Coles Creek Period Social Organization and Evolution in Northeast Louisiana

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Abstract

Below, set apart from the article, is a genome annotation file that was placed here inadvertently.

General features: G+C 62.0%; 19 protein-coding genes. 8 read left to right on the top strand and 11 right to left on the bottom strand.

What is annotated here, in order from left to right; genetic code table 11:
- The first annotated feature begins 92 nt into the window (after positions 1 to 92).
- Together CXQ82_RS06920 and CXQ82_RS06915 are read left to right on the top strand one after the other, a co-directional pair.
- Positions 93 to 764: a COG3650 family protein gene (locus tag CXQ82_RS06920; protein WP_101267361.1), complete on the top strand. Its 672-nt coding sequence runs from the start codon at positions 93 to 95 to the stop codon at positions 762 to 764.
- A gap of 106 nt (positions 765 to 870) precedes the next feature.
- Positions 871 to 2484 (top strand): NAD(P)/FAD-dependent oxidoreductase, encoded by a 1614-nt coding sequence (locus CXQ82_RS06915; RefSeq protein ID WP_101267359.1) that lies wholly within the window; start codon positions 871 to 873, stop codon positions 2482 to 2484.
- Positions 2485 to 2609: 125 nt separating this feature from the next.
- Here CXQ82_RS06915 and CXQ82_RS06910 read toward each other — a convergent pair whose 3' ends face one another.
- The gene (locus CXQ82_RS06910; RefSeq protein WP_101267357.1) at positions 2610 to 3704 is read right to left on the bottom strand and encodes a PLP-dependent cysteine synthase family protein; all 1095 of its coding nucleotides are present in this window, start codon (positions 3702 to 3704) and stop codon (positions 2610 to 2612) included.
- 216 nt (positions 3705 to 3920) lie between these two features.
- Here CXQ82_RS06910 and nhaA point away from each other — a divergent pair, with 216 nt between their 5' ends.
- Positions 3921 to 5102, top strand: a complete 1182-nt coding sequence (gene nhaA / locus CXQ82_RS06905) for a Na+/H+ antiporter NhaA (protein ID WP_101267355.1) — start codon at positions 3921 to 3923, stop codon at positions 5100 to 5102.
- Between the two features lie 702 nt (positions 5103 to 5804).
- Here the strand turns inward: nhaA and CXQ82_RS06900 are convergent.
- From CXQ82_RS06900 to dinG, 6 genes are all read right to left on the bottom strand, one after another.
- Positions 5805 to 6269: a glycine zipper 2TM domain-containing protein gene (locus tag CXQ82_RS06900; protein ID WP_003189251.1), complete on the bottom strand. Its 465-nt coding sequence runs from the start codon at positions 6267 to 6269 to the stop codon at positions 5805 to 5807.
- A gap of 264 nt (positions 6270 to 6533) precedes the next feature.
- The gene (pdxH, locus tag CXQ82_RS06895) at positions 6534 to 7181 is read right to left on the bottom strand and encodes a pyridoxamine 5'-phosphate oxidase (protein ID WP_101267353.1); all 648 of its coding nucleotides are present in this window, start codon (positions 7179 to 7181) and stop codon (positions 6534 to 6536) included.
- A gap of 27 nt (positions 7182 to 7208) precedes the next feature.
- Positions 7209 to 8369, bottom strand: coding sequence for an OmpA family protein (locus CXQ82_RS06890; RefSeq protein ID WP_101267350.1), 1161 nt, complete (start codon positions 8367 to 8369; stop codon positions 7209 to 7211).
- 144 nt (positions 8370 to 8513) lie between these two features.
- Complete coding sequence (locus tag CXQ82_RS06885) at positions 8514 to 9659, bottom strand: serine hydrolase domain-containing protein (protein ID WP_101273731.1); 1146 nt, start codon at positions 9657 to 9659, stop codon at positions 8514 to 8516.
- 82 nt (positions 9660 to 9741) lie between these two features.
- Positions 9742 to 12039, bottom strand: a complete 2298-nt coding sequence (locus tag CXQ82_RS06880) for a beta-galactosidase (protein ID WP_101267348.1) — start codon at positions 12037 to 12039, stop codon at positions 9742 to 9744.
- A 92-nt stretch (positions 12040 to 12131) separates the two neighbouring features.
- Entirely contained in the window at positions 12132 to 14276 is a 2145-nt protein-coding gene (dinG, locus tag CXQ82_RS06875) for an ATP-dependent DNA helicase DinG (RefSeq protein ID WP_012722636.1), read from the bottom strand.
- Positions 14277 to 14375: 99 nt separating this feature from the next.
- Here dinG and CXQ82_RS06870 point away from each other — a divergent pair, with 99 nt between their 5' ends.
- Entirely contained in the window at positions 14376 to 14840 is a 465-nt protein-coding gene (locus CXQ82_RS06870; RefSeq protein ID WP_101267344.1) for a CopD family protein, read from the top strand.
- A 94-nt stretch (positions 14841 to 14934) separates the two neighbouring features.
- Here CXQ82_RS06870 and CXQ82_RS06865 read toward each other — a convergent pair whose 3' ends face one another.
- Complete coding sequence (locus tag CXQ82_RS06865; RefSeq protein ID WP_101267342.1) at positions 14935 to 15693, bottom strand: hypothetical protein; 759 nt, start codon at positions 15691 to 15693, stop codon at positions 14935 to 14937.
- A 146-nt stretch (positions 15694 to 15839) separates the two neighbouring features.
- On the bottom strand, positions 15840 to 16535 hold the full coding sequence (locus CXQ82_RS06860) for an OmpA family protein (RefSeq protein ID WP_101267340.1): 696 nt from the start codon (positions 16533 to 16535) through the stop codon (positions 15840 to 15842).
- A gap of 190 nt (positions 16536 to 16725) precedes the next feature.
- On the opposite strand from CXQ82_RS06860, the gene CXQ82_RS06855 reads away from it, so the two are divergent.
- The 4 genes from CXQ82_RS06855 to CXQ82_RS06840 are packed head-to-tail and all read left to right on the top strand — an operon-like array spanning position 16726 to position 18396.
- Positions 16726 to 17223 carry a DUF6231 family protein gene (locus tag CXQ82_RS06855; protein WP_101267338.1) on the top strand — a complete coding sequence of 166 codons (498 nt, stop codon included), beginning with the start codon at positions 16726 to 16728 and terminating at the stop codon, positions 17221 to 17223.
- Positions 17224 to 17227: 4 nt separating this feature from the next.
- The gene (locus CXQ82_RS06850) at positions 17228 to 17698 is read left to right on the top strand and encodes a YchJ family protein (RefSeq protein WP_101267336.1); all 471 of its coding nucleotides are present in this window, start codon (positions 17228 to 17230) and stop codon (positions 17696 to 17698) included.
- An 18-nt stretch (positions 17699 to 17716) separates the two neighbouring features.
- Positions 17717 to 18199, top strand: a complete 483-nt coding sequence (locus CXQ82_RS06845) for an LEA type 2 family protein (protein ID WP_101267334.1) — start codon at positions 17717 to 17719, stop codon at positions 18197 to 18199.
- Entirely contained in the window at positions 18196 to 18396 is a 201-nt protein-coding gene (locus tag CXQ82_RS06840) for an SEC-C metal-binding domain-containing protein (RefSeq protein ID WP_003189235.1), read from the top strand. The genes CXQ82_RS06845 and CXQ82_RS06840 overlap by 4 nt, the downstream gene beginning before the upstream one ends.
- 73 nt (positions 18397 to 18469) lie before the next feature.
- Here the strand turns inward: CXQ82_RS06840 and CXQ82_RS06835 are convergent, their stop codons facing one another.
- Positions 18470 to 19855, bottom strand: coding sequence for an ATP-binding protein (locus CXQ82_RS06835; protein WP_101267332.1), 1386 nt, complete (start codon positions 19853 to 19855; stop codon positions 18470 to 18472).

Coles Creek culture is known for the numerous multi-mound sites scattered across the Lower Mississippi Valley. Traditionally these people are thought to be corn agriculturalists with a chiefdom level sociopolitical organization. Evidence from recent excavations has challenged prevailing concepts about Coles Creek subsistence and social organization. Maize agriculture was not as important as it was once thought. Furthermore, the development of complex social entities appears late in the Coles Creek sequence. Although they do not manifest many of the classic traits of chiefdom level societies, it is evident from several lines of archaeological evidence that Coles Creek populations living in northeast Louisiana underwent organizational changes in the last decades of the first millennium A.D. with the end result being the formation of simple elite polities.

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